In an editorial that closely follows arguments made by safety advocacy groups and the Teamsters Union, The New York Times today, Sept. 23, contended that Anne Ferro’s record disqualifies her to be head of the Federal Motor Carrier Safety Administration. Ferro, currently head of the Maryland Motor Truck Association, testified during an afternoon Senate Commerce Committee hearing on her nomination.
Promptly after President Obama announced Ferro as his choice for FMCSA administrator this spring, several organizations – the Teamsters Union, the Truck Safety Coalition, Public Citizen and Parents Against Tired Truckers – wrote the president opposing her due to her current ties to trucking and her past public support for current hours-of-service regulations.
The New York Times editorial calls Ferro’s selection a “peculiar choice” for the job due to her current position as head of MMTA and a letter to The Baltimore Sun that she co-authored in defense of the Bush administration’s hours rules. While The Times argues that Ferro’s selection violates the spirit of the Obama administration’s decision to limit the ability of lobbyists to enter government, it acknowledges that the executive order bars only federally registered lobbyists, which Ferro is not.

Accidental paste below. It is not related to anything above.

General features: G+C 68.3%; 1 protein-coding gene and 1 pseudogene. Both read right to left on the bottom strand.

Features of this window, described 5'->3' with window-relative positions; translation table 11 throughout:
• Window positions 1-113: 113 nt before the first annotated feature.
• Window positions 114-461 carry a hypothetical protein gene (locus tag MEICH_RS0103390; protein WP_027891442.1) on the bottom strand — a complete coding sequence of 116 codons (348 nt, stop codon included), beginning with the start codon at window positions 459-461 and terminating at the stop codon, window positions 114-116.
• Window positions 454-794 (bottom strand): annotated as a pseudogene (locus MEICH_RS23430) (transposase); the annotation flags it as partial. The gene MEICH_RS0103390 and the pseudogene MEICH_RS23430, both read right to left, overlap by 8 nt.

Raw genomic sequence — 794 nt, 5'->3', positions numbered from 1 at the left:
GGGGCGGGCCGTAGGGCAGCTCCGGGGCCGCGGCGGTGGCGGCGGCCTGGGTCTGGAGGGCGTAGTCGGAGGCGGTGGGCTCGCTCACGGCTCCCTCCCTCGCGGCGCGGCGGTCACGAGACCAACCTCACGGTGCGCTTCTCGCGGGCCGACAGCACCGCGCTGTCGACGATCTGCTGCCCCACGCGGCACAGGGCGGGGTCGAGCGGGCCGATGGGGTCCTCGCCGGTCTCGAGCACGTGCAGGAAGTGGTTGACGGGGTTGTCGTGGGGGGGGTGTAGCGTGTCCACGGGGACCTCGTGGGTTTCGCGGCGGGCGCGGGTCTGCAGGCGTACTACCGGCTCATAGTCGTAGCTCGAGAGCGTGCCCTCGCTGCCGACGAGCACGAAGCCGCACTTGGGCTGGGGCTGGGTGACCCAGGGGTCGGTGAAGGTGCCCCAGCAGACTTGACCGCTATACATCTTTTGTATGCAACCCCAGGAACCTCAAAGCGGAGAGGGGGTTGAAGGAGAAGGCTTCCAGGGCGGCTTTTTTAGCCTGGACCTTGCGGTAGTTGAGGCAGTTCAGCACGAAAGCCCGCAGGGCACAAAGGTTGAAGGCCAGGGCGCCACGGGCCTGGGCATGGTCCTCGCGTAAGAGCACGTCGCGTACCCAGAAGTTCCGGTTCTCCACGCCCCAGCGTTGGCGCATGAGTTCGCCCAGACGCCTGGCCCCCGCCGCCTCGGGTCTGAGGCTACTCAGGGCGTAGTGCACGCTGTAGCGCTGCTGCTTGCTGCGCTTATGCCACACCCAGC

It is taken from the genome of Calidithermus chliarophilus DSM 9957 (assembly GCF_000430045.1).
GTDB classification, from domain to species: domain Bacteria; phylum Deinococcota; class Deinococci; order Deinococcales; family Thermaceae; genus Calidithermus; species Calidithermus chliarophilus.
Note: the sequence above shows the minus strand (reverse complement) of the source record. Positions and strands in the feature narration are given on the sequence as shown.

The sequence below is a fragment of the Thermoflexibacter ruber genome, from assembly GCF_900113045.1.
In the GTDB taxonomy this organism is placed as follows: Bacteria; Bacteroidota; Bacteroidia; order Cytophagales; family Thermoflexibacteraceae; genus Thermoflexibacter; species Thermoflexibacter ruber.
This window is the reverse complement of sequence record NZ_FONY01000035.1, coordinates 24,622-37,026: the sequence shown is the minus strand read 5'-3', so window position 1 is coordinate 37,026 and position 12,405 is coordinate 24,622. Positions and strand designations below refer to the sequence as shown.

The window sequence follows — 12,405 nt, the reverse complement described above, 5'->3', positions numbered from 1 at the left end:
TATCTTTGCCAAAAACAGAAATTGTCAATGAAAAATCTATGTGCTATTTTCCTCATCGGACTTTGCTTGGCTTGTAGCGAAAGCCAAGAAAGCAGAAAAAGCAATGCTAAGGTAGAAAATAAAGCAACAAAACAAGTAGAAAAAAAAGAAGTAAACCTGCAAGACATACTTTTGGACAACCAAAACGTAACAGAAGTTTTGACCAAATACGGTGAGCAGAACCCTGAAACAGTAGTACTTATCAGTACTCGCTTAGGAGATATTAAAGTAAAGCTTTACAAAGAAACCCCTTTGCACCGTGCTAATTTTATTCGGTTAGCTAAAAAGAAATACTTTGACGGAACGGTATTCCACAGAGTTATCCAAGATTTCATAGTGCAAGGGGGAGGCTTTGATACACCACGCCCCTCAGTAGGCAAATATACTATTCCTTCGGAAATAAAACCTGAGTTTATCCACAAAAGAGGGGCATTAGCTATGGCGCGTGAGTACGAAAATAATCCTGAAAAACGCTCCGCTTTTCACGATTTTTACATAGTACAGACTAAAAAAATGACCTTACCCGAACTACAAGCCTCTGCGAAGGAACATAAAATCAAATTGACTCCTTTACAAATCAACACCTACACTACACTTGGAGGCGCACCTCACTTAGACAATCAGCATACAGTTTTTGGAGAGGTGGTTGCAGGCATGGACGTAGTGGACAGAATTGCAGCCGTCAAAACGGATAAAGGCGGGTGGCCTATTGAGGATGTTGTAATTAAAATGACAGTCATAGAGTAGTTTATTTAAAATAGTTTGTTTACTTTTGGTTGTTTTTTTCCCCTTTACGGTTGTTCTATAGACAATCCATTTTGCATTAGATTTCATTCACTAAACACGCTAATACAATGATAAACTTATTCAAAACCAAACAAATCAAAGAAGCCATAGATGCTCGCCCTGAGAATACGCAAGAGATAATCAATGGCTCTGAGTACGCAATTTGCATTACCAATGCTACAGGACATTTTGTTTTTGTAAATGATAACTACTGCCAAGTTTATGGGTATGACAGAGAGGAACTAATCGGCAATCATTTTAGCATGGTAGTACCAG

Aside from heading MMTA, Ferro serves on regional advisory committees on freight planning, highway safety and transportation funding. And she was Maryland’s Motor Vehicle Administrator from 1997 to 2003, where she is credited with leading the effort to establish a graduated licensing program for new state drivers.
During the confirmation hearing, Sen. Frank Lautenberg (D-N.J.), who heads the Commerce Committee’s surface transportation panel, told Ferro that FMCSA is “an agency in dire need of reform” and that he was concerned about her “ability to take the bold action we need to keep Americans safe.” Ferro described herself as a safety advocate, pointing to her record in Maryland.